While Pandur provokes our consciousness with visual bombs, he challenges our subconscious with hidden messages. Youth is man’s greatest weakness from which vanity, passion, ambition and ego emerge… Pandur sets this perfect young body against what we won’t define as divine. Why can’t Michelangelo’s Christ have a good body? What are we ashamed and afraid of? Will we demystify our whole concept of faith if we behold Christ as a man with an athletic body? The moment where three young priests divest their robes and shine with their athletic bodies, buckle and pose on the scaffolds above Badurina, reminded me of the controversial Leni Riefenstahl and her controversial “Olympia”. Riefenstahl like Pandur has hailed all the beauties of the male body in a context which was morally and ethically questionable. In fact Leni died with the title of the most famous directress of Hitler’s Germany.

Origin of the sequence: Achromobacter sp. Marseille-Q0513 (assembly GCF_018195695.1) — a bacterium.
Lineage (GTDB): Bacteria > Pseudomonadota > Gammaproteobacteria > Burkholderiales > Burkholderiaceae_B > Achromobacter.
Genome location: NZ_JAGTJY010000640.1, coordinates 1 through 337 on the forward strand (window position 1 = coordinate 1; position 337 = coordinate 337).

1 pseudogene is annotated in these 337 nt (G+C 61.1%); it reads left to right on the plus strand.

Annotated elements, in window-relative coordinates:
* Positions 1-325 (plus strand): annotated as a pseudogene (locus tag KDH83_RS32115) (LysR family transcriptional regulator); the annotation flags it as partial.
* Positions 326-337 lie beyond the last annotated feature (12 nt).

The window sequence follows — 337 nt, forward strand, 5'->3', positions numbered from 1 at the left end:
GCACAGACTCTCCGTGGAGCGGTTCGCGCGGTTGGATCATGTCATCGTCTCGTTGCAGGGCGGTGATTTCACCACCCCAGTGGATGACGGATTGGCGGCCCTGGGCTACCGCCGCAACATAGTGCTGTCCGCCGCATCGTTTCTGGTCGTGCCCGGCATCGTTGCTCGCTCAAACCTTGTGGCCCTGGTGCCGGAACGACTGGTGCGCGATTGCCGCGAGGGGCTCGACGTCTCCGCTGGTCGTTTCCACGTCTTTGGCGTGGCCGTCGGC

Here lies the key which opens the heavy metal doors behind which you can behold the connection of this piece and why it is so personal when we speak of the director. Suddenly everything makes sense. Leni Riefenstahl is accused of glorifying Nazism using the perfect Arian body. Michelangelo is accused of glorifying heretic lust using the male naked body. And as the last piece of the puzzle: Tomaž Pandur was accused of sensationalism many times in his carrier, because of young athletic bodies on his stage. Fascism, heresy and sensationalism. These are the daughters of the same mother, whom Pandur demonically called on stage last night, in order to force us out of our comfort zone and ask questions regarding the divine, the human and the dogmas, which are not as holy, final and untouchable as they were proposed to be.

Grgo Zečić, buro 24/7, 2. 9. 2013